Birds readily accepted the 25 per cent
fibre ration. ' Pullets "on 50 per cent fibre
had to be brought up gradually to ithat
level over a couple of weeks; otherwise
they refused the feed. '
Pullets getting one-quarter straw increased their mash intake until it was
about the same as for birds on mash only.
Rearing mortality was lower for the birds
on.25 per cent fibre than for those on the
all-mash ration, and body weights at housing times were slightly lower.
Birds on 50 per cent straw had the
highest mortality and lowest housing body
weights of all groups tested. They also
were unable to stand stress. If cold or wet
weather lasted for two or three days, they
had to 'be returned to full feed until the
weather improved.,,   „
"It would seem that 'the 50 per cent
level is too severe," comments A. P.
Piloski, poultry geneticist at the farm who
was in charge of the experiments, '-The
best level is somewhere between 25 and
50 per'cent."
Birds roared on mash only were more
nervous, more cannibalistic, and more
difficult to handle, Cannibalism was negligible in straw-fed birds even during confinement in the range shelters.
" In the laying house, birds raised on
high fibre rations out-performed the birds,
rcarcl on mash alone, Thoy wore slower
in coming into production but were able to
maintain a higher ratc-oMay once production did start.
Laying-house mortality was lower in the
groups that had received straw and total
production based on number of birds
housed was higher. As a result,, the hlKhi-
cst returns over feed costs wcro realized
from birds that had received straw in their
rearing rations,
Gower Point Road
Gibsons, B.C. - Dial 886-2919
pm   ■■■iwiii.MiiMiMi.im—■■miim*-ii*--*ii*»i——**-i—■—■—— ----iii—*
Bal Block - Gibsons
Every Wednesday
Yard Goods - Bedding - Linens
Dial 885-9331 -Secheit, B.C.
IICYXUESL. ......,;.....*, ^.,..
New and Used - All Makes
Call 886-2123
Telephone Gibsons 886-2481 - Res. 886-2131
Real Estate 8- Insurance
Sales & Service
Benner Bros. Block. Secheit, B.C.
Phone 885-2313
Septic Tanks and Drain Fields - Backhoe and
1 Front End Loader Work.
Screened Cement Gravel - Fill and Road Gravel.
■Phone 885-9666 - Box 172 - Secheit
Fireplaces - Planters - Blockwork
Quality Workmanship *■ Free Estimates
Phone 886-2586
Madeira Park, B.C.
Your OMC Service Centre - Peninsula Evinrude
Dealer - Cabins - Trailers & Hook-up -Camp
Sites - Trailer Court - Launching, Ramp
John Hind-Smith
Phone 886-2231
from 9 a.m. to 5:30 p.m.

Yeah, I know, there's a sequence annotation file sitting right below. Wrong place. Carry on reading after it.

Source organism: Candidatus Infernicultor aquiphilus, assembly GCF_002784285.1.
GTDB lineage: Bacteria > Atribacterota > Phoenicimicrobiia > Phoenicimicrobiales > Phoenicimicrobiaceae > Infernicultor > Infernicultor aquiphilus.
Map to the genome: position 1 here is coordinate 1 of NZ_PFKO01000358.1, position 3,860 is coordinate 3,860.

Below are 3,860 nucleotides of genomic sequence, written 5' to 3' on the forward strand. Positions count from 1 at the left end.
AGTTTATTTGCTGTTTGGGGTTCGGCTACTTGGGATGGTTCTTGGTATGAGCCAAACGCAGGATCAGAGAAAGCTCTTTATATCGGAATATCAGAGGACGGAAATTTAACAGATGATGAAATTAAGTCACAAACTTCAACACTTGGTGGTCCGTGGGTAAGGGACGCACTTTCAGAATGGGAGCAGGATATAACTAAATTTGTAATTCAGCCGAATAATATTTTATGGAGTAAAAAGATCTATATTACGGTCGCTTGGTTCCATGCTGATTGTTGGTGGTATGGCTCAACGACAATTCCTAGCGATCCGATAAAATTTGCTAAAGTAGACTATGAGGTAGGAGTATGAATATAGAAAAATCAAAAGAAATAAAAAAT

Res. 886.9949
Pfione 883-2266
J!(aiNW*leB»^'>^iW'WM##<''^^ I «**"
Custom cabinetry for homo and office
Kitchen Specialists
„ R, Birkin, Beach! Ave., Roberts Creek
Phone 886-2551
Gibsons Village
Experts at cuts, coiff and colour
Custom Perms -^ Phono 886-2120
———nm- ., ii i.i—p—»w—^« ii*-ai i--iiiii^^»iw.wiiw*jwiw-*.*-i---«*^»^««i»>wiw-w»---«
For Your Fuel Supplies
Danny Wheojkw
'Tour™'"" '"
Heavy Equipment Moving & Log Towing
Phone 885-9425
Ladies' and Children's Wear
Open six days a week
ph0ne ££—063
Cowrie Street, Secheit
No down payment^^Banlrinteresr
Ten years to pay
Complete line of appliances
For free estimate—Call 886-2728
Children, Friday Nights, 6-7:30 p.m.
Adults. Saturday Nights from 8:30 p.m.
Phone 886-2253 for reservations
Dial 886-2808
When You Need Building Supplies
Give Us A Call.      ,
Consult Capt. W. Y. Higgs
Box 339, Gibsons, B.C. — 886-9546
Charter Trips - Scenic Toursi
Phone 885-2828
or Radio Mar Deo
Phono Secholt 885-9669
E, J. Caldwoll, Prop. - Box 97, Secholt, B.C,
I" ' ■-»■■"■• "  i"  '    **-*i   '■ ,   ii«ni"»*«i-«iiiiiM     i^i^iiii^ni*f-ii.i»*i«Bii**iniinniii^"W«w*"*ip*"M»-*i******
Phone 885-2062
I 7kfA
s i'i A i
i t
i ,.
3   '
Phone 885-9713
—I.I-—*■—.^—■■■     IM     -IP-     ■     ■■!■     ■    I ■■■■■•■■•■■■■IM..WM-IW**
Phone 885-2818
Open in the Benner Block
Secheit, B.C
9 a.m. re 5 p.m. Tuesday - Saturday
Phone 886-2172
Daily Freight Service to
'""'" l3£aT"ixLlDhg distance moving
Local pickup, and delivery service <
Lowbed hauling
-■■'■.'■""""  TRAVEL SERVICE
Phone 886-2232
...    Sunnycrest Shopping Centra
1589 Marine - Gibsons - 886-9852
Eveiything from Needles to
School Supplies.
Prompt - Effective - On The Spot
"7".77"  .Service.
Call 886-9533 or 886-7071 after
5:30 p.m.
Fully Insured
". i ',  '. ' "* '*" '  * *   »
Building Contracting
Sechdt, R.R. 1 Davit Bay Road
Phone 885-2050
B.C. Land Surveyors y
Marine Building *« Secheit
885-2332 or ZEnith 6430 |
ii i i i»i      ■" * ■"'. i ■■ *.' ■ ■■
At the Sign of tho Chevron      ,
Machine Shop -—- Arc and Acty Weldina,
Steel Fabricating i~i Marino Ways   ,
Automotive and Marino Repairs  ,
Standard Marine Station
Phono 086-7721   Re*. 886-9956, 806-9326
5   )
to pencil a BIO thirst-B
T,v» mtvmrttMmwt ?• not puwi.h»tf or<H»pr«yici Ay V\$ Wfltuw control ami* or i>y u» oownm«nt «rBrttteh Qoiumbi*. oi-w
886-9663 -Hopkins Landing
Your Marshall Wells
Dealership. ,
Phono 886-2442 - Gibsons, B.C.
Clearing - Lovolllng - Landscaping -■
peninsula; cleaners™ —
1 ISJTf Gower l»t. Read
886-2200 Gibsons
Rc-upholstoring,   Re-styllng
Draperies, Custorn-mado furniture
Free Estimates,
Call 886-2873 after 6 p,m,
Household Moving & Storage
Phono 885-2062
Bcrnina & Omega
Sales, Parts, Service
Mrs. Mona Havlcs - 885-9740
For Sorvlco Phono 885-9777
JTuesdayJo SQturdayJ0,a,trt..tOa5.p.m.,
Secholt, B,C,
Gibson- 886-9973
Open 7 Days A Week
6;30 a.m. to 10:00 p.m.
Singer Sewing Machine Dealer